Brian: This idea never happened until after I left One Stop. I left and told the fore fathers I’m done here but I am going to open something else up on my own and got their blessing. Actually if you look at the opening night all three of the other founders stopped in and gave their blessing. I knew within days of leaving I was going to start something new. It was probably two days later Claudia said she was leaving One Stop as well. When she did that I sent here an email, “here’s my idea.” It was originally called dVerse Poets Cafe. Claudia was the one that suggested we name it a pub and I actually took a day because, here was my concern, I have many personal readers that are AA so I wanted to be respectful of them too. So I took a day and even asked a couple of them, “Ok if I start something named a pub and we serve poetry is it going to be OK?” Of course, they were “Yeah you’ll be fine.” We aren’t promoting drinking that’s just our environment and we are all welcome to drink words. I will say after the flurry of everyone linking in I think several of us had poetry hangovers. We were figuring we would start somewhere in the 70’s or 80’s. There were a full 164 and if you look at them over half of them are people we were not reaching at One Stop. It’s not like we took the old crowd and brought them over there is a whole bunch of new people. Our goal was not to be the replacement for One Stop. We want to stand alone. That was pleasing to me.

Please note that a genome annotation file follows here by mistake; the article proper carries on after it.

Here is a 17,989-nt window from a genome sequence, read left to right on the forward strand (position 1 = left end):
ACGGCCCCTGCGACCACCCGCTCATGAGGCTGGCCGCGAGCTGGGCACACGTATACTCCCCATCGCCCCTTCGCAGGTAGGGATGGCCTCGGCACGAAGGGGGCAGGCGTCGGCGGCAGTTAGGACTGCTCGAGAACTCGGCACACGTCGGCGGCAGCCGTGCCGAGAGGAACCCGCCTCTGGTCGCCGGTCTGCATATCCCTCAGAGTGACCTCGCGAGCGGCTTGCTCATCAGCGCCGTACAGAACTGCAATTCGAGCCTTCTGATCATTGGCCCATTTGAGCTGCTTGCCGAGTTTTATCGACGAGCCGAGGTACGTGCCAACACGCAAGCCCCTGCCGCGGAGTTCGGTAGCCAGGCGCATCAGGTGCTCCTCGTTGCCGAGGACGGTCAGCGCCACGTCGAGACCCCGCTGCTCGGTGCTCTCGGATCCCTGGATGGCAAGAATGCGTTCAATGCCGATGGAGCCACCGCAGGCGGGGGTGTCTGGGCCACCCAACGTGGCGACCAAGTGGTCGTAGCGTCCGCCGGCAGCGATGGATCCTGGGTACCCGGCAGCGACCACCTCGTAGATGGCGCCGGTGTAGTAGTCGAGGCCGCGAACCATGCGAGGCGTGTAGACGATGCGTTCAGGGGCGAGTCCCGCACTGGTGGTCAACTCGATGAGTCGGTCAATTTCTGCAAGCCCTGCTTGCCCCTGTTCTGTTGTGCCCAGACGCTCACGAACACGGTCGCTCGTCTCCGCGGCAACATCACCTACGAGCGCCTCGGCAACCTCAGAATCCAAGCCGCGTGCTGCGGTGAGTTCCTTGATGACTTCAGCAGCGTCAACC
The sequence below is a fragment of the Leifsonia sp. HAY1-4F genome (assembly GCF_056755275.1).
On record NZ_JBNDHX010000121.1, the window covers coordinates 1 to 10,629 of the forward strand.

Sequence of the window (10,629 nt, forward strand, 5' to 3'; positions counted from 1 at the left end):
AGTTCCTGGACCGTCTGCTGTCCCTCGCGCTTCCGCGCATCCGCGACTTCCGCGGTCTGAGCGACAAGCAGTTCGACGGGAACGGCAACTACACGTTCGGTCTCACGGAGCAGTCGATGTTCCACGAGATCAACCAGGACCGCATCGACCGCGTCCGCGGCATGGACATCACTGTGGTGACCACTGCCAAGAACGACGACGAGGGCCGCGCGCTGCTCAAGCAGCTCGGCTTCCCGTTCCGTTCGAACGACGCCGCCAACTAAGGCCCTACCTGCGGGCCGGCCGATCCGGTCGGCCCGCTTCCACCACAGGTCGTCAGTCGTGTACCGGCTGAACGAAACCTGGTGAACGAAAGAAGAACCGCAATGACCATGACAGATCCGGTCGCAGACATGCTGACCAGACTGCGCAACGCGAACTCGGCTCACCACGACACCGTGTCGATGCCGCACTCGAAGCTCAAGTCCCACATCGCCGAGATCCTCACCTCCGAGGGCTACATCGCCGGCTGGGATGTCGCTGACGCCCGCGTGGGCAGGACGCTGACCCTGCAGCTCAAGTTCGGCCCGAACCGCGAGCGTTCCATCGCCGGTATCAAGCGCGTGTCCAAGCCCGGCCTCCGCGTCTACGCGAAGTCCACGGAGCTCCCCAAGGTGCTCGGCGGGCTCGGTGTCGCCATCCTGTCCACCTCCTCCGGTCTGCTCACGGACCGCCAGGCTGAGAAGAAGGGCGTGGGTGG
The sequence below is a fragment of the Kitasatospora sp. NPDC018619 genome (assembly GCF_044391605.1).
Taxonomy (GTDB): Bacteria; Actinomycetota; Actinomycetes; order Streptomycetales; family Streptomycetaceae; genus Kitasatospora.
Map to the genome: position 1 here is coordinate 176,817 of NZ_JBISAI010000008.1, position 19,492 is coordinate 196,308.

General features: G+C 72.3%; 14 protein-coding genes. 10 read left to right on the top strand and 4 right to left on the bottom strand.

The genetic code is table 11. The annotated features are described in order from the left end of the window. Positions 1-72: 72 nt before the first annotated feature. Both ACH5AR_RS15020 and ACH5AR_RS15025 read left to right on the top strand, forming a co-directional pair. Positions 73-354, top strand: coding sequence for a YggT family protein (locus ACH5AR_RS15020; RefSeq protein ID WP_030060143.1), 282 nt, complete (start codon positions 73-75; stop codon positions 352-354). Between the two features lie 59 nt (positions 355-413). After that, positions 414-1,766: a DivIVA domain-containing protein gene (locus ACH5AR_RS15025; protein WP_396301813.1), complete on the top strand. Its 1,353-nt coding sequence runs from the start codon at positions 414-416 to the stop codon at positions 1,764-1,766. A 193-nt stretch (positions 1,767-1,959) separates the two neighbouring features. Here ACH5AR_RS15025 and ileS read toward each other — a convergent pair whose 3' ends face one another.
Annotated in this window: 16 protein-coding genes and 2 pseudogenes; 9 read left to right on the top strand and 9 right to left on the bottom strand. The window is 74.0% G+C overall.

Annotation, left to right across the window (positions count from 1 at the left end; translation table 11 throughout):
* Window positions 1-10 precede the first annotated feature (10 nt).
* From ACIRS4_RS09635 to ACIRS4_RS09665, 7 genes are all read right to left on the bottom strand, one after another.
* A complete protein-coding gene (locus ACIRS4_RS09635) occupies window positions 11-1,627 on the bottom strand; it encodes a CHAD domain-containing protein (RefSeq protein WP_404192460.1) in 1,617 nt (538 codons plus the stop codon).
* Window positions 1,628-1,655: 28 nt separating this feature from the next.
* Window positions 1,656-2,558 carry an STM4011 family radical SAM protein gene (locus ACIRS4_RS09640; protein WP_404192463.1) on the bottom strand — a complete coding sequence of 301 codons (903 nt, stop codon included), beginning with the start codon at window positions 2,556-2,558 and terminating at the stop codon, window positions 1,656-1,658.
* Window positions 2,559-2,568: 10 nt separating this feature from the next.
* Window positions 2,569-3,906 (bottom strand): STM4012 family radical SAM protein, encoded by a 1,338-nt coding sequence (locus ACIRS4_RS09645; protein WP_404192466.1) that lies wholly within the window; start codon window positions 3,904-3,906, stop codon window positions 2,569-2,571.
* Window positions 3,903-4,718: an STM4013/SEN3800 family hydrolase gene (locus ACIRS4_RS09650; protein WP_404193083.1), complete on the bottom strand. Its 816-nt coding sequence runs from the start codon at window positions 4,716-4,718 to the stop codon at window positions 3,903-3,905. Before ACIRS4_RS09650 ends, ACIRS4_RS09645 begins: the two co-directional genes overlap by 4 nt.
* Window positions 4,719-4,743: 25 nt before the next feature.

River: How many people are on the team?
Brian: We have a team of ten. Luke and Gay have their own day. Luke does crit and then Gay will do form teaching. Then we have three people hosting with me and Claudia on the other two nights. Tuesday night on OpenLinkNight there is Natasha Head, Joe Hesch, and Joy Jones. Then Saturday night is Poetics with Sheila Moore, Victoria, and Mark Kerstetter. Yeah, because of the rotation we would only have to do it once every five weeks. Don’t want to be overworked but we both like to have our hands in things and play around.
River: Is there guests too? I saw Luke had Beth this week.
Brian: Well, Luke and Gay both are going to incorporate different guests. We definitely want to get people from the community and give them some ownership. It’s definitely not about us.
River: Do all three nights start at the same time?
Brian: Yeah, they all start atthree pm EST and the link doesn’t close untilmidnight the next night. It gives about 33 hours for each of the things weekly. What we figure is since half our team is inEurope it gives them time to get into OpenLinkNight. It’s9 pm when we open for Claudia, its3 pm for me. We are capturing a majority of our audience in theUS andEurope. The majority of our hits come from within those continents. Now I guess that makes it the middle of the night for some. A couple of them said, hey I showed up at 3 in the morning for me. I was like there’s never going to be a time when we are going to get everybody.
River: How did the poetry community react to the events themselves and the week in a whole through comments and personal messages?
Brian: They came and linked up opening night but we had over 160 comments. There is a lot of communication going on in a lot of different forms on Facebook, Twitter, or just on the webpage. I think the reaction has been really good. I think we are touching on some new things like crit. That’s a new element. I think so far it’s been good and will continue to get better while we try new things, new and different ways to prompt poetry.
~Thank You Brian for such an awesome interview. You Rock! smiles!